Directed by Ken Scott. Starring . Written by Cobie Smulders, Vince Vaughn, Britt Robertson, Chris Pratt, Ben Bailey, Bobby Moynihan. Written by Ken Scott and Martin Petit.
In the early 1990s, David Wozniak (played by Vince Vaughn) made 693 deposits at a sperm bank over a two-year period, earning $20,000+ in the process. Somehow, his “highly potent” sperm made its way to hundreds of recipients; two decades later, David learns that he is the father of 533 now-adult children.
He finds this out because 142 of the children have got together to file a lawsuit against the sperm bank that would force them to reveal the identity of their father. While David signed confidentiality agreements that would prevent this from happening – which are being contested in court – he’s faced with the moral dilemma of revealing himself to his biological children.
It’s high-concept premise, but at the heart of Delivery Man is an interesting question: do the kids have a right to know who their father is? The attorney for the children makes an interesting point: while David and recipients of his donation have confidentiality agreements with the sperm bank to protect themselves, the kids – to whom this decision is the most relevant – have had their rights completely sidestepped.
David’s attorney and friend Brett (Chris Pratt) raises an interesting counter-argument: had David been aware of the fact that his identity might be revealed in the future, he may have never donated – these children may have never existed.
But while the legal stuff is the most compelling aspect of Delivery Man (for me, at least), it’s mostly relegated to a 10-minute climatic sequence. Most of the film focuses on the moral issue, as David pulls a few of the files that have been sent to him and visits some of his children, unaware of who he is: they range from professional basketball player to recovering drug addict to aspiring actor to a severely disabled young man in an assisted living facility, unable to communicate (given the disability, how did he get involved in the lawsuit, I wondered.)
David also has problems of his own. He’s a disappointment to himself and those around him: his immigrant father (Andrzej Blumenfeld) and brothers (Simon Delaney and Bobby Moynihan), who he works with at the family’s butcher shop. His girlfriend Emma (Cobie Smulders) drops a bombshell on him: she’s pregnant, and prepared to raise the child by herself. For good measure, he’s also in debt with the mob.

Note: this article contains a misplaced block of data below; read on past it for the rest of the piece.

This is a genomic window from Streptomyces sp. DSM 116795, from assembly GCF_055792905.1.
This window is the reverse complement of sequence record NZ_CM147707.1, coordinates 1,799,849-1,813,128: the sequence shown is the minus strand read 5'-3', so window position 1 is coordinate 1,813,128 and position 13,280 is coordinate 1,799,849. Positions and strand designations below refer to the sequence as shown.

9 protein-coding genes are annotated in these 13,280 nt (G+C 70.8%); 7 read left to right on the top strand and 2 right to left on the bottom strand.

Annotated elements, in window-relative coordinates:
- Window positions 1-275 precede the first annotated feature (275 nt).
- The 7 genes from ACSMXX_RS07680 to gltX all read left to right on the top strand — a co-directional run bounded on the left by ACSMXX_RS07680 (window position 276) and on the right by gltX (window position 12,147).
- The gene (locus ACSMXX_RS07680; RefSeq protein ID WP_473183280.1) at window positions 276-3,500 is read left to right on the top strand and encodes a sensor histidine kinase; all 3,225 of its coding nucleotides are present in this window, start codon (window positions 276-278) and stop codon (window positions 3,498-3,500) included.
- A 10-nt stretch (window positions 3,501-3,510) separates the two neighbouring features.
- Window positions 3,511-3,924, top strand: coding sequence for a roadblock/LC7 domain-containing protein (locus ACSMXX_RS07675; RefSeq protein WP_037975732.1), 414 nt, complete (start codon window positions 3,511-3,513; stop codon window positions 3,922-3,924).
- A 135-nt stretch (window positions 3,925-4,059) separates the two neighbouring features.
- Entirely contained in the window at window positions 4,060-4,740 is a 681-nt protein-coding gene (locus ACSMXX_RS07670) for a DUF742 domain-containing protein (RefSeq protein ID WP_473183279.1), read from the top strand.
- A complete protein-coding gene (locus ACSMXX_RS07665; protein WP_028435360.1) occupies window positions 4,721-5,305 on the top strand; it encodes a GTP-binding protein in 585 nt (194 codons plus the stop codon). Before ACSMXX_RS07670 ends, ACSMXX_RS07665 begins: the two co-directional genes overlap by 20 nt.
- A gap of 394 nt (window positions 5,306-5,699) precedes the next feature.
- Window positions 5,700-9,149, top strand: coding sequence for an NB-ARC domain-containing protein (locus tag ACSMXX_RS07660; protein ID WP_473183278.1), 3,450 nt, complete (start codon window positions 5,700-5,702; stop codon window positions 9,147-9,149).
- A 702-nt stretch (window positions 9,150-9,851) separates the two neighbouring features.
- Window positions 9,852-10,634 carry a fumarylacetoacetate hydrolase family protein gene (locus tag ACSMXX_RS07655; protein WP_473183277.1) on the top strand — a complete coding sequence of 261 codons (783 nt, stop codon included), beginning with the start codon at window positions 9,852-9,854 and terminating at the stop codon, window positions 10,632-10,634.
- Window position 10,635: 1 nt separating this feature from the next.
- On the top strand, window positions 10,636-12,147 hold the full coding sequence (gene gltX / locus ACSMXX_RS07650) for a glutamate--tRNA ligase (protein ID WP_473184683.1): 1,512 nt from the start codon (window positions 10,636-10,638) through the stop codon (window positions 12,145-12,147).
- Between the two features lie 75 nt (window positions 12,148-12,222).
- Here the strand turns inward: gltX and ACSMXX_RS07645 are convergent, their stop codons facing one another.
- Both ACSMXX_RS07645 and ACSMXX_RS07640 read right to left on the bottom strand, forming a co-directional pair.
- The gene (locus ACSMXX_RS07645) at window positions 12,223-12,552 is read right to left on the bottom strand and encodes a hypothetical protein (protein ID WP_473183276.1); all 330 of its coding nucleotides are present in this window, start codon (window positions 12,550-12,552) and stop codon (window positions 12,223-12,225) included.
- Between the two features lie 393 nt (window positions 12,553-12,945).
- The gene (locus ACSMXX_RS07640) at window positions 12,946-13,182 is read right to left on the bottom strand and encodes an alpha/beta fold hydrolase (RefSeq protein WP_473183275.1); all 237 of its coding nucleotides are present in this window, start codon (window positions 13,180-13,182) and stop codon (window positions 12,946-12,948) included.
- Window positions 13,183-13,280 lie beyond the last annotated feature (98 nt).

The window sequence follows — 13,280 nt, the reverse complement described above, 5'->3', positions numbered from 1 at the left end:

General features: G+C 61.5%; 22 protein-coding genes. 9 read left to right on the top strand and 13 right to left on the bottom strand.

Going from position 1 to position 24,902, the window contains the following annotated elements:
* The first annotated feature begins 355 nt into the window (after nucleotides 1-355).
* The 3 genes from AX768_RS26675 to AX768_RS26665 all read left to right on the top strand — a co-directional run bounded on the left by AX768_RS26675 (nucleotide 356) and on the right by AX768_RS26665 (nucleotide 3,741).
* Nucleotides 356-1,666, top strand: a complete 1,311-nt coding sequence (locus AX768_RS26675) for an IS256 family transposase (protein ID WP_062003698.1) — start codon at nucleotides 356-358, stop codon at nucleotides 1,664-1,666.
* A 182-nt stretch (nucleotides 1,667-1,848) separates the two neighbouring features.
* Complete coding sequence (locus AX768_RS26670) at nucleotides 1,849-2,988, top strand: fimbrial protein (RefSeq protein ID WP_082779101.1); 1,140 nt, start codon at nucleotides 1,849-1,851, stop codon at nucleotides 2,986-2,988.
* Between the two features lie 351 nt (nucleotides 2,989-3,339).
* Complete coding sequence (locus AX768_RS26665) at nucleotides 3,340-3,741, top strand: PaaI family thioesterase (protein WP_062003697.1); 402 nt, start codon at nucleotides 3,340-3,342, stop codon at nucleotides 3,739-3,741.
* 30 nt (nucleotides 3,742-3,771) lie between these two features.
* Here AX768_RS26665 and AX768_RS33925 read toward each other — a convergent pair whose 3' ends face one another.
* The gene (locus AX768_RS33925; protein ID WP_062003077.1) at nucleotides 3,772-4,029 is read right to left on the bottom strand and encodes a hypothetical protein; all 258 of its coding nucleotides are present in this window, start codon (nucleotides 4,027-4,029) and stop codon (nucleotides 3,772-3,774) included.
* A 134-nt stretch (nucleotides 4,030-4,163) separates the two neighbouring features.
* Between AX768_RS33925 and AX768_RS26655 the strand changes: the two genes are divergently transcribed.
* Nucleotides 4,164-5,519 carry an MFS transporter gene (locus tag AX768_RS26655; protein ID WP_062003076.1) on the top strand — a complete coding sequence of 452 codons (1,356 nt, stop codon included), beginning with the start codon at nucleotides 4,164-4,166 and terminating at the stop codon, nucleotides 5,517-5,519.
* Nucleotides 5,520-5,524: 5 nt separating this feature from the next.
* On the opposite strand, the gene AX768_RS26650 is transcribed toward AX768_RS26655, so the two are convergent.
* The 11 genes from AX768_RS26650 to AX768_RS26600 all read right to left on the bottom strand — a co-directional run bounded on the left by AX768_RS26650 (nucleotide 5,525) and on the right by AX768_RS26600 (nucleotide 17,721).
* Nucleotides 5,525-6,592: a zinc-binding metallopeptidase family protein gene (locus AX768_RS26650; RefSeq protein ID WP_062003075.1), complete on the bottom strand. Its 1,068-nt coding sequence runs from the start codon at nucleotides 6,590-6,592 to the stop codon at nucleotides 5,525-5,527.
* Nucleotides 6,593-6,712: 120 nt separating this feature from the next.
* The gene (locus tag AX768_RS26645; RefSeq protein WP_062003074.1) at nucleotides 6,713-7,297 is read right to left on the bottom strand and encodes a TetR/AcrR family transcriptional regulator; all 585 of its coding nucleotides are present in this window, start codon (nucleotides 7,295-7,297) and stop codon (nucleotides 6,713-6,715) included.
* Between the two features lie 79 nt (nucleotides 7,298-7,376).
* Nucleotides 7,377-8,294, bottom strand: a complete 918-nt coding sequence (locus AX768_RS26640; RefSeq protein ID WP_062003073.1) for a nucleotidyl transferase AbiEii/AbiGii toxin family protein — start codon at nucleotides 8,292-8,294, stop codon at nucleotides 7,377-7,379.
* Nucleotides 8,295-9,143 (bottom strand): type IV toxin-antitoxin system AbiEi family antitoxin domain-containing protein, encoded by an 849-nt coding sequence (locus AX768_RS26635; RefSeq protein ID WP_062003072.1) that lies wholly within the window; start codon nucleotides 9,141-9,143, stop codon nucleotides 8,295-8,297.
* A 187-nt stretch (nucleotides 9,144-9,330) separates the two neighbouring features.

If this doesn’t sound like your typical Vince Vaughn comedy, that’s because it’s not: Delivery Man is a schmaltzy, easy-going drama with some lightly comedic elements (mostly relegated to the scenes between Vaughn and Pratt). Pratt, by the way, is excellent here, not only serving as the much-needed comic relief, but also carrying the movie during its courtroom climax.
There’s just one real issue here: plot and pacing. The film meanders along without a clear goal or anything for the audience to grab hold of (beyond the vague idea of Vaughn’s character bettering his life), and feels much, much longer than its stated runtime of 105 minutes. The ending, in particular, drags on; we all knew where this thing was going.
But the premise is good enough to sustain the film through its lulls. No surprise, then, that Hollywood has turned it around so quickly: Delivery Man is a remake of a 2011 French-Canadian film called Starbuck (which is the name David signed himself as at the sperm bank), unseen by me (interestingly enough, a French-language remake, Fonzy, has also been released this year.)
Ken Scott, the director and co-writer of Starbuck, has returned to helm this Hollywood remake (it’s a surprisingly common thing: see also Georges Sluzier’s The Vanishing or Ole Bornedal’s Nightwatch, to name a couple of examples). If nothing else, Scott can be thanked for the low-key, informal presentation (this almost feels like an indie at times), which is a welcome reprieve from the usual in-your-face mainstream comedy.
Also opening this week: